Before converting any MEPD cases to TIERS, HHSC must make certain enhancements to TIERS. These changes are planned for August 2008 and are intended to simplify data entry for MEPD cases and allow data to be transferred electronically between HHSC and the Department of Aging and Disability Services (DADS), the agency that determines .functional eligibility..the medical necessity for MEPD services.
We have several grave concerns with the proposed MEPD conversion:
. The pre-conversion benchmarks developed for the geographic expansion are not appropriate to determine readiness to convert the MEPD cases. They should be revised to address the specific concerns associated with adding these programs and population to TIERS. As with the geographic conversion, the benchmarks must include a timeliness measure in addition to a workload measure to ensure that the conversion of MEPD cases does not result in delays in application processing in other programs or areas of the state.
. MEPD clients are among the most vulnerable served by HHSC. Many have cognitive impairments such as dementia that interfere with their ability to understand or communicate effectively. Moreover, any disruption in their Medicaid benefits could have dire consequences for their health and well-being. HHSC should take extra care before converting any MEPD cases to TIERS to ensure that it will not cause disruptions in services and that enough staff are available to assist clients when problems occur.
. It is unclear why HHSC is planning to convert such large numbers of the MEPD caseload at one time. A more rational and cautious approach would be to convert only a small number of cases at a time. This would allow HHSC to maintain close control over the conversion and ensure they have the resources needed to intervene when problems arise.
We recommend HHSC halt all plans to convert any MEPD cases to TIERS until they have implemented more meaningful benchmarks and thoroughly tested the new functionality being added to TIERS to ensure that the interface between DADS and HHSC works smoothly. The legislative oversight committee as well as stakeholders and advocates should be given the
opportunity to comment on the revised conversion plan prior to implementation.
Call Center Procurement Plans
HHSC continues to forge ahead with its plan to use privately run call centers to modernize the eligibility system. In October 2007, HHSC released two draft Requests for Proposals (RFPs) related to the development and operation of an eligibility system for Food Stamps, Medicaid, TANF, and CHIP. Similar to the original, now defunct contract with Accenture, the RFPs asked vendors to submit their proposals for operating a system of call centers to provide .eligibility support services. for Food Stamps, Medicaid, and TANF; determine eligibility for CHIP-only cases; and provide document-processing services through a centralized mail center. Last week, HHSC received the federal approvals needed to release final RFPs and move forward in the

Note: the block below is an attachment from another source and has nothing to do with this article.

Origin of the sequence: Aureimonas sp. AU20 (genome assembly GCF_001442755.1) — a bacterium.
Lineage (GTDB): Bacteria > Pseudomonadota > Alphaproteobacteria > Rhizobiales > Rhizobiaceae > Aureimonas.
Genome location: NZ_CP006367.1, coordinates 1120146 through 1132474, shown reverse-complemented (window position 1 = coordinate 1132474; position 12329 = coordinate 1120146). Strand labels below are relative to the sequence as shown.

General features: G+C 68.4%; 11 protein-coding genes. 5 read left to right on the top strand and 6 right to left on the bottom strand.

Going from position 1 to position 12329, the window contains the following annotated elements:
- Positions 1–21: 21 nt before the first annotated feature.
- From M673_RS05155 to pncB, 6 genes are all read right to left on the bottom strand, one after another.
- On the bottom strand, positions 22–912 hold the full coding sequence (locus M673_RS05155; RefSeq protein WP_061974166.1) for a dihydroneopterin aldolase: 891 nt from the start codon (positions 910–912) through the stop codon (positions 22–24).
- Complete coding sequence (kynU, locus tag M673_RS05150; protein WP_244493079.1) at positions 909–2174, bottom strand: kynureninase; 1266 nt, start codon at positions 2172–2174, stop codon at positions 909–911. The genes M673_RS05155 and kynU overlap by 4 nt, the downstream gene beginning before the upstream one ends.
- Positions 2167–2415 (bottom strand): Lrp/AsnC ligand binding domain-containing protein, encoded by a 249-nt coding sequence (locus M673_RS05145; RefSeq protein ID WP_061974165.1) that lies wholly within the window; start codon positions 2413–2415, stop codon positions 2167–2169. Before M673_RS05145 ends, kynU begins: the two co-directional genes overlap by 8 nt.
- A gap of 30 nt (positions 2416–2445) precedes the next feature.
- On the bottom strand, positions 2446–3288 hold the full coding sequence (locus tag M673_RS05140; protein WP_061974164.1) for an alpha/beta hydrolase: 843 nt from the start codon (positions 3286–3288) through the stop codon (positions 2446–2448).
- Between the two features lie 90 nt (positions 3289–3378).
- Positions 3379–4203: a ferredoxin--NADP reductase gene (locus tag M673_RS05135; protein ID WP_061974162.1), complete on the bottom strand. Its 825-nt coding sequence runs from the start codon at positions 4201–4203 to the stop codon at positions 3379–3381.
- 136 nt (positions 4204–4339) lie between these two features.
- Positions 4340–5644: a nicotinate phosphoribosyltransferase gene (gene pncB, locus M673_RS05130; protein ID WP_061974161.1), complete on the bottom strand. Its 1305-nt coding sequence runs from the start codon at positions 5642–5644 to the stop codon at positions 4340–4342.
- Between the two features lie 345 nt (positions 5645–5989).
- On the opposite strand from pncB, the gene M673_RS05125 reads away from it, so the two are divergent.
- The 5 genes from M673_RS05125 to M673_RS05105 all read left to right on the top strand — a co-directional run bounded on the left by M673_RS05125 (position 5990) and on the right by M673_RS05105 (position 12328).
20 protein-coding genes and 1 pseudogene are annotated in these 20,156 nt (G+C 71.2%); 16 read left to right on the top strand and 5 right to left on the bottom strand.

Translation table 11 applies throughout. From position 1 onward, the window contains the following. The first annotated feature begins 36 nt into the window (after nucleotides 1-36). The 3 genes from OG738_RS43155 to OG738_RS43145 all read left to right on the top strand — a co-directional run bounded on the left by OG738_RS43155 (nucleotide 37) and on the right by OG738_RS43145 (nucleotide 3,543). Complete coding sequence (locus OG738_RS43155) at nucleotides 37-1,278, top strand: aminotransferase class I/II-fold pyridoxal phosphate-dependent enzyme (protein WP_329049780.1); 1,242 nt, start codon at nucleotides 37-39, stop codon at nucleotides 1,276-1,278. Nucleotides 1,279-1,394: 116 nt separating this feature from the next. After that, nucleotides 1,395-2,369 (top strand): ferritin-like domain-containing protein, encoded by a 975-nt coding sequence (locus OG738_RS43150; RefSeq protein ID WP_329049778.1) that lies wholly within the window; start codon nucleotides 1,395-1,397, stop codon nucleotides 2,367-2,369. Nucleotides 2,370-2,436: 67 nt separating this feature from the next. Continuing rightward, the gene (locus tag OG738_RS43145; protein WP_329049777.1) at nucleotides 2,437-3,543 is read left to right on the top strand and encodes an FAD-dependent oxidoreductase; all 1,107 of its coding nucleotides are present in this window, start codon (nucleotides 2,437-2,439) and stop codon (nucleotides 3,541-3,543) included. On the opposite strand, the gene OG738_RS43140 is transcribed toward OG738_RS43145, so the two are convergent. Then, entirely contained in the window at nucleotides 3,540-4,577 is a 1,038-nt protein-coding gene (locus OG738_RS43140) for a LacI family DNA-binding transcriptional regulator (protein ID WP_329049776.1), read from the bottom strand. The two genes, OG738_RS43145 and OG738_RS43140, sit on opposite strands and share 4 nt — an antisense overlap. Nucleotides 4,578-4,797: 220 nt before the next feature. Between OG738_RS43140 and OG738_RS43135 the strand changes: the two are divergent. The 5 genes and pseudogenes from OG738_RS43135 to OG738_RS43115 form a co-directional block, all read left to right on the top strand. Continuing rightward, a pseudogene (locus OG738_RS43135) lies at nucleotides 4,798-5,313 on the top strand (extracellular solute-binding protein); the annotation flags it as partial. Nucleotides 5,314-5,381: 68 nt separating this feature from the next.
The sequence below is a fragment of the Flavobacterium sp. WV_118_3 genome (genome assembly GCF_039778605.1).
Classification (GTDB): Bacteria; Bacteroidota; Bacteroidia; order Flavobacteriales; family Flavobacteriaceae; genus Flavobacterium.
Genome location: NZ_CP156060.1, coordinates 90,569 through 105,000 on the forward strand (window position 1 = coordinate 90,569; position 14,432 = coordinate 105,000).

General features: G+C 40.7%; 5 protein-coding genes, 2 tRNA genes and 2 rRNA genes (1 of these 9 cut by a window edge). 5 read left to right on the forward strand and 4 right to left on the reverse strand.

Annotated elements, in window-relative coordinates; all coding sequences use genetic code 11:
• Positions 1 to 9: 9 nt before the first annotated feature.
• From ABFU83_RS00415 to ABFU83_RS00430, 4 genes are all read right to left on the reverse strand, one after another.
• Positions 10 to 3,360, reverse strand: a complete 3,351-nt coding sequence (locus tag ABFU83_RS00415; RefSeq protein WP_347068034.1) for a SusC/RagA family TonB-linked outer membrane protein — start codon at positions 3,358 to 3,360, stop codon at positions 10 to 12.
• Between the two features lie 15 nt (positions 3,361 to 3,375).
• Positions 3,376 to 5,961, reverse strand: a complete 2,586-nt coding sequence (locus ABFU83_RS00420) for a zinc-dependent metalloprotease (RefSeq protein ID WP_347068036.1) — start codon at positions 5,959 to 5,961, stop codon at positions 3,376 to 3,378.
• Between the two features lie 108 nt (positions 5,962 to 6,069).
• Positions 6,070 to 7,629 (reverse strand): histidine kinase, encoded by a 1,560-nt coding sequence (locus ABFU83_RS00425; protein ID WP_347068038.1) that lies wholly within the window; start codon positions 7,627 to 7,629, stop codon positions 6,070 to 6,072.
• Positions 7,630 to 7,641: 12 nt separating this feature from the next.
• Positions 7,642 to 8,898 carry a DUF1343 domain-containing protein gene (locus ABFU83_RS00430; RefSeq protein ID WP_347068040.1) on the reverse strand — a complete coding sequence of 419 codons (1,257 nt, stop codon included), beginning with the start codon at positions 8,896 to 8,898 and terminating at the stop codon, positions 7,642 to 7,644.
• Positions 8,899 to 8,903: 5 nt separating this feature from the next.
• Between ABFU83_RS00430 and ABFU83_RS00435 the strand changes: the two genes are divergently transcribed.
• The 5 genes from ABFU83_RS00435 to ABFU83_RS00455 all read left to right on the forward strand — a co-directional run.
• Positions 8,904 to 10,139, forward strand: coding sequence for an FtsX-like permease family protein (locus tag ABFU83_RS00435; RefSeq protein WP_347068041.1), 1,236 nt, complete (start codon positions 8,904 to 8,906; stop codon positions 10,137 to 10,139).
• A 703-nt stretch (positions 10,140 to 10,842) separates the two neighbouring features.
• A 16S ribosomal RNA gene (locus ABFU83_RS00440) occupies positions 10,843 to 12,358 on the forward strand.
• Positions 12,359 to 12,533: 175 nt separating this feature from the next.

CPPP has always supported the general concepts and goals behind the state.s plans to modernize its eligibility system. We share HHSC.s vision of a system that is easier for clients to use and more economical for the state to administer. We agree that better technology, more efficient processes, and the right mix of call centers, online tools, and local eligibility offices could produce a state-of-the art eligibility determination system for these programs. However, we strongly urge the Legislature and HHSC to learn from the painful experience with the Accenture contract.which caused harm to thousands of Texas families and cost taxpayers millions.and proceed with great caution before entering into any new contracts.
Above all, the draft RFPs outline an enormous undertaking that will require years to accomplish and require extraordinary additional resources from HHSC at a time when HHSC is struggling with the limited resources it has. A project of this magnitude will change the fundamental role of HHSC in providing these services. Even if it chooses to outsource to private companies certain tasks related to the eligibility and enrollment process, HHSC remains responsible for ensuring that eligible families receive timely and accurate benefits in accordance with federal law. This creates new responsibilities for HHSC.
Where previously HHSC was required to administer the system, now it is responsible for developing requests for bids, negotiating contracts, monitoring performance, and enforcing compliance. HHSC needs to determine whether it has the capacity to play this role and include the costs of contract monitoring and enforcement when determining whether the bids that result from the final RFP are truly cost-effective.